Formerly Lost Films
A nearly complete copy was found in Russia in a condensed featurized format formerly owned by famed silent Soviet director Sergei Eisenstein. The feature is minus the spy material--evidently removed because it was considered propaganda. Eisenstein was a huge fan of star Pearl White. A newly restored copy was released on DVD May 25, 2015. Only a couple of the original intact episodes are known to have survived. Filmed in the "first Hollywood" Fort Lee, NJ, directed by George B. Seitz for Astra Film, distributed by the famous Pathé Fréres.
A nearly complete copy of this 15 part serial directed by Aubrey M. Kennedy (who would go on to be a major studio executive at Goldwyn) was found in 2003 in the home of a former projectionist in Pennsylvania. One reel was completely deteriorated, but most of the rest of series was there. Curiously, the film had been edited by the projectionist himself to turn it into a continuous feature; so other parts of some episodes appear missing owed to their having been cut in the editing process. This is just a theory. Nonetheless, what was left was restorable and has been released on DVD, but is unavailable as of this writing. This is remarkable for another historical reason, as it represents the earliest surviving film footage of Boris Karloff, who plays a Mexican in a bar in the 2nd episode.
For decades, Fritz Lang's Metropolis was the most famous partially lost film (and about 5% of the original uncut film is still missing). Lang was insistent on his personal hand in editing the film to his desired length and a look--his Citizen Kane long before their WAS a Citizen Kane. One of the major criticisms of the film upon it's release was that it was simply too long; which lead to efforts to cut it to lengths at theaters to a more acceptable running time. This of course, incensed Lang; and also lead to the inevitable, that the original edit of the film would be lost to history. Which, sure enough, it was. That is, until 2008, when a well worn and damaged print of Lang's original cut of the film was discovered tucked away in a Museum in Argentina. After two years of very slow and careful restoration, the restored print was returned to the silver screen on the 12th of February 2010 at simultaneous showings in Frankfurt and Berlin. This film was later released on Blu Ray by Kino.
Considered permanently lost, a copy was found in 1996 in, again, in Moscow by German film researchers that were searching Russian archives. It was a deteriorated black and white copy, not an original nitrate (original nitrates in any condition are extremely rare!). Curiously it had rushed new scenes added on and was renamed "Jerusalem's Storm." A copy was successfully made, with scene corrections and re-tinting following the original tints from the 1920's. In an very odd twist of fate, the proper corrections in scenes could be made because of detailed notes taken from German Censor's Archives, some of which reportedly included descriptions of "objectionable material" notes made by members of the Nazi party in Bavaria. In that area, at the time, they had effectively had the film banned. This one features the "in"famous actor Max Schreck, who is remembered now only as the vampire Count Orlok from Nosferatu (also from 1922). Here he plays a templar.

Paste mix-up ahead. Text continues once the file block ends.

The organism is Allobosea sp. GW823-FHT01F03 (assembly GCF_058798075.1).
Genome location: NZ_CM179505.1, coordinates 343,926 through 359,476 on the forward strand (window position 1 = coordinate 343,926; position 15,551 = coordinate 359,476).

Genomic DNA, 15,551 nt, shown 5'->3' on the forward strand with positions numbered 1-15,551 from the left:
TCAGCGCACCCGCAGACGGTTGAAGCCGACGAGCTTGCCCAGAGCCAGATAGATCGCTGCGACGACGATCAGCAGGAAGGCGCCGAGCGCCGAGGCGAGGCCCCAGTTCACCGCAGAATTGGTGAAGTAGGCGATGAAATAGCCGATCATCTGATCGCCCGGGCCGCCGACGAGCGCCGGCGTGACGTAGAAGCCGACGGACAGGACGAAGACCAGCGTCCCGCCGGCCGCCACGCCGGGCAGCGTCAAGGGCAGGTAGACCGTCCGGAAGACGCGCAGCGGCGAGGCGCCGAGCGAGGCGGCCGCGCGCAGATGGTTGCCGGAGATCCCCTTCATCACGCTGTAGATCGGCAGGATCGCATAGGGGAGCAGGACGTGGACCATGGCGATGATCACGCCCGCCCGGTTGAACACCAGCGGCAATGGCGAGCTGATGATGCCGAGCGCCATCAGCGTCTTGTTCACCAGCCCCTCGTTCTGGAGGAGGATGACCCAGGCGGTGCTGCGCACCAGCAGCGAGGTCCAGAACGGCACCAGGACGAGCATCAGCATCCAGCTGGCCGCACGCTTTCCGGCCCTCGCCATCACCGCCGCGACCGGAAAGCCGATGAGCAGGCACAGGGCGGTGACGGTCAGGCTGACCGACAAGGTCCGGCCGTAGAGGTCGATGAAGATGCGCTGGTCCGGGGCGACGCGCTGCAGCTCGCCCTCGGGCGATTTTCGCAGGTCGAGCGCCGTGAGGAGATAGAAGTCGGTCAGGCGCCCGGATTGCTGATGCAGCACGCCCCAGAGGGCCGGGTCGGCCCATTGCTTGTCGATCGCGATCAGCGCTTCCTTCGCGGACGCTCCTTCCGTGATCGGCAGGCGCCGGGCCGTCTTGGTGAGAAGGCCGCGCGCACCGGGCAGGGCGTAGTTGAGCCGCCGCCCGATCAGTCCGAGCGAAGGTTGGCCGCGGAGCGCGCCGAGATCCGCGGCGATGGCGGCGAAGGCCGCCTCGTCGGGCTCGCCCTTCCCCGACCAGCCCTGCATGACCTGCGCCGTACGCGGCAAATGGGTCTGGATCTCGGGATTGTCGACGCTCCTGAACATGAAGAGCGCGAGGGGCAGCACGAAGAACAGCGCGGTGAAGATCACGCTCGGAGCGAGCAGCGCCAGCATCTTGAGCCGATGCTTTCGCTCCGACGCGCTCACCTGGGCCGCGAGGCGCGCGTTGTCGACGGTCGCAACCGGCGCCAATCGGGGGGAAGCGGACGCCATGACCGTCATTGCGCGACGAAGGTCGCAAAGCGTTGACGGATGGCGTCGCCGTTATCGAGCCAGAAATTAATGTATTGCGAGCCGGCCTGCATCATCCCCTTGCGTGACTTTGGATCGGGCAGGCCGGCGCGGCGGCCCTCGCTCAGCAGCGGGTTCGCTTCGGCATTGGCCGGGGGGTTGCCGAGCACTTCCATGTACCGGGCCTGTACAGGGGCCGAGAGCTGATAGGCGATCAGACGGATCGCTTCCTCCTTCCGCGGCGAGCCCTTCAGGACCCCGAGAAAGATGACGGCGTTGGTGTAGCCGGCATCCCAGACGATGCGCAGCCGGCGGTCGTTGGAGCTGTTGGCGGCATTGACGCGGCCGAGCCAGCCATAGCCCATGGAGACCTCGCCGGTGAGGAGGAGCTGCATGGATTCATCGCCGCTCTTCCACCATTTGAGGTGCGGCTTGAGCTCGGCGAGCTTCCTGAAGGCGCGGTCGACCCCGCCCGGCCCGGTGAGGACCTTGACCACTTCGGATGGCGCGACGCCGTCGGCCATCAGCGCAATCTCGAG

This was one of the most famously lost films in motion picture history! Laments of it's loss to the world in it's entirety was written in numerous books on silent films in all aspects. It's loss was early as well; it was reported permanently lost in 1922. This again another story of a projectionist having a personal copy in their home. A full print was discovered in the home a former Bluebird Theater projectionist William Buffum in Portland, Oregon--actually he donated his full nitrate (that's right NITRATE) copy of the film to the American Film Institute (it is unclear if he did, indeed, remember that he had the copy all along or not). The AFI was able to successfully transfer the nitrate copy to a stable medium and retouched the tinting in the restoration process. In June of 2001, Kino International released the film on DVD with a new soundtrack by famed film composer Ennio Morricone. I have a blog post for a blogathon that I was privileged to be a participant in last year, that can be found here. The film now represents the oldest surviving American feature length film and is thought to have been the world's first feature length film based on a Shakespeare play.
A Victor Sjöström directed film from Sweden, that he starred in himself, was actually the very first film to be banned in Sweden. The film was famously lost until 1979 when a copy was found in a archive somewhere in the U.S. The film was restored and premiered in Stockholm on the 14th of October in 1980.
THIS WOMAN 1924 IMDb
This Phil Rosen directed drama starred the like of Irene Rich and Clara Bow. A print was discovered to have survived at Lobster Film in France. No word on plans for restoration and release or screenings.
Considered another casualty of the infamous Fox Film fire, a copy of this lost anthology was discovered and is now in the considerable collection of films at the UCLA Film and Television Archive (note: there isn't a great deal of information as to where the film turned up--it's possible that a copy had been at UCLA all along before someone rediscovered it there). The film was directed by Charles Brabin, who was Theda Bara's husband. It is a 3 part anthology that stars Estelle Taylor and Marc McDermott. It's running time is 1 hour and 20 minutes. As of this writing, it does not appear to have been released in any format for home viewing; but UCLA has screened it more than once.